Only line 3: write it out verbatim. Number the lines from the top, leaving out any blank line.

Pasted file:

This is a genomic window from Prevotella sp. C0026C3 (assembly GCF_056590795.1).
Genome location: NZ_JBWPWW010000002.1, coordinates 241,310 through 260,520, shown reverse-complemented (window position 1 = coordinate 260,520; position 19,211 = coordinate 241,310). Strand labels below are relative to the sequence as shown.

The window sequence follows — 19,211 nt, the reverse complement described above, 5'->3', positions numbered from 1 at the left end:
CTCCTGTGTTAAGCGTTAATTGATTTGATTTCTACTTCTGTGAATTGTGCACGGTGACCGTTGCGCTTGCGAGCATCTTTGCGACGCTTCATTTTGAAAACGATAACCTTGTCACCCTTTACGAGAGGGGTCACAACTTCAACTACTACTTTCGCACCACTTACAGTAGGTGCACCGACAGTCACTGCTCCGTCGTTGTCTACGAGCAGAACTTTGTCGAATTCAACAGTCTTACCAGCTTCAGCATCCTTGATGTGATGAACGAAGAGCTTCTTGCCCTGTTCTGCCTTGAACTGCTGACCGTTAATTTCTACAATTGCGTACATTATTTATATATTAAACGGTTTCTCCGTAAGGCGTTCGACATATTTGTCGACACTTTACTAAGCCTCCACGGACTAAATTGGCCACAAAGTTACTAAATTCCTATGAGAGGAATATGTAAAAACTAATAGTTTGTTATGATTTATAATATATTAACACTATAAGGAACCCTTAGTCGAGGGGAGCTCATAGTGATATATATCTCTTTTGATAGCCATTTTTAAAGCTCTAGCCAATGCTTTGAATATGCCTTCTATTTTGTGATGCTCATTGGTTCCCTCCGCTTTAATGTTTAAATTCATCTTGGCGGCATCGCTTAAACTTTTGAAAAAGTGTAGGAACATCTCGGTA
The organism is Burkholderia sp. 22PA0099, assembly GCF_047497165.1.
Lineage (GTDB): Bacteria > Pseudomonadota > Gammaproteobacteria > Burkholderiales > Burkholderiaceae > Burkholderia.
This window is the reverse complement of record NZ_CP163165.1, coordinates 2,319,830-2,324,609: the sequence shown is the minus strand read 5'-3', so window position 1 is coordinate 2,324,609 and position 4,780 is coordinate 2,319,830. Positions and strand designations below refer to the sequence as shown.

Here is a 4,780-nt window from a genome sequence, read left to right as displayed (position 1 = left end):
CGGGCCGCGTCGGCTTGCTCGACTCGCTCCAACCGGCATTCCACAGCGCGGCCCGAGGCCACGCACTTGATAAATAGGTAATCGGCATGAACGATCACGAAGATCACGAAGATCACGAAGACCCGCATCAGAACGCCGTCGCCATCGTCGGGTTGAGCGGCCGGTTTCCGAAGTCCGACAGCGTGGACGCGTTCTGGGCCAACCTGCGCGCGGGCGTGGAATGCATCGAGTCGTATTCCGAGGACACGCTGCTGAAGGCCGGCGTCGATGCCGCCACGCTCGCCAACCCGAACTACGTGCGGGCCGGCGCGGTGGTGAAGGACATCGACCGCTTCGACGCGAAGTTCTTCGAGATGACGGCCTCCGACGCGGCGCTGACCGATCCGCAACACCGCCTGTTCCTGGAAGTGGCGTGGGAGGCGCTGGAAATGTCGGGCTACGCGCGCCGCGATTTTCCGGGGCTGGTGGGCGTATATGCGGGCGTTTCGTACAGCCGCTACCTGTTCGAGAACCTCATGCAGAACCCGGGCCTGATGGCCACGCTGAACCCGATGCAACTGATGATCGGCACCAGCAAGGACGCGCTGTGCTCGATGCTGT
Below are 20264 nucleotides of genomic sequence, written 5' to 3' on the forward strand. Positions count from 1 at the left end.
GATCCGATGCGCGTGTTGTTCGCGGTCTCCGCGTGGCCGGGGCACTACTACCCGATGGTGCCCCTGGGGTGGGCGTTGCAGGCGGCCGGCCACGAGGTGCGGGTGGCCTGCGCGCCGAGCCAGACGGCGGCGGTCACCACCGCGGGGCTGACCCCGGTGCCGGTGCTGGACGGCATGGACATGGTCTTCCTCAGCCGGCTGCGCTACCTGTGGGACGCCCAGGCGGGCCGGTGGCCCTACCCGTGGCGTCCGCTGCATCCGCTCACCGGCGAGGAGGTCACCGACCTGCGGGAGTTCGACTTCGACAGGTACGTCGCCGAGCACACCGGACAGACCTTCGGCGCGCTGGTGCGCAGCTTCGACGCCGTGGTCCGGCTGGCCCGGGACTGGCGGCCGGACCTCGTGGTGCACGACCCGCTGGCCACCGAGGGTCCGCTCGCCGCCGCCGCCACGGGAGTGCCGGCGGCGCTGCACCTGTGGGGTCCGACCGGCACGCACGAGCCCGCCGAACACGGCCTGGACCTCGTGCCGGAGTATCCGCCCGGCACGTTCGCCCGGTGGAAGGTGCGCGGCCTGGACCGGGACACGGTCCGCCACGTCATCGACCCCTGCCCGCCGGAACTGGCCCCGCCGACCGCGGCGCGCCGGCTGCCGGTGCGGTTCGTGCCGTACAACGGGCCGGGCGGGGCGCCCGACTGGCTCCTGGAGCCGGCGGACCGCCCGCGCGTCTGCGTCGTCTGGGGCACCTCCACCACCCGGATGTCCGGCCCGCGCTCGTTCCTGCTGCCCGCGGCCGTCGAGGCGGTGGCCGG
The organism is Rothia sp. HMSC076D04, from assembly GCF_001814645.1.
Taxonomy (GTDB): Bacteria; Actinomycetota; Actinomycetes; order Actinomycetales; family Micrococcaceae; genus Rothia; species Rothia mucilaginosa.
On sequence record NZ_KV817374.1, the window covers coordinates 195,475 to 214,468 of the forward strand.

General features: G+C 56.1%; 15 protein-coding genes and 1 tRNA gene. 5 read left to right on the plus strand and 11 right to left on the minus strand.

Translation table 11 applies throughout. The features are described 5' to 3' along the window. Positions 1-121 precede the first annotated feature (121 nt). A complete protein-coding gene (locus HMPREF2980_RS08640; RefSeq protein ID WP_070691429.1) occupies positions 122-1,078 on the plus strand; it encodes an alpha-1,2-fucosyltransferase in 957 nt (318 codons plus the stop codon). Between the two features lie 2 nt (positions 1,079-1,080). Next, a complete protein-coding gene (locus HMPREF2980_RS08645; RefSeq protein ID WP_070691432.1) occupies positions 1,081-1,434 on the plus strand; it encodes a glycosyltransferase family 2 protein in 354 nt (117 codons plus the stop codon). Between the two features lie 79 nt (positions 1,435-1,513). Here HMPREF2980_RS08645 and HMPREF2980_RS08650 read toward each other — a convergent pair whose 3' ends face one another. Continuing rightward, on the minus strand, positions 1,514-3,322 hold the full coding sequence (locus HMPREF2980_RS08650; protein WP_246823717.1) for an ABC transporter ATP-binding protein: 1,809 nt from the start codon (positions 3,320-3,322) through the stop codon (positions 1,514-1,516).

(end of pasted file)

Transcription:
The window sequence follows — 19,211 nt, the reverse complement described above, 5'->3', positions numbered from 1 at the left end: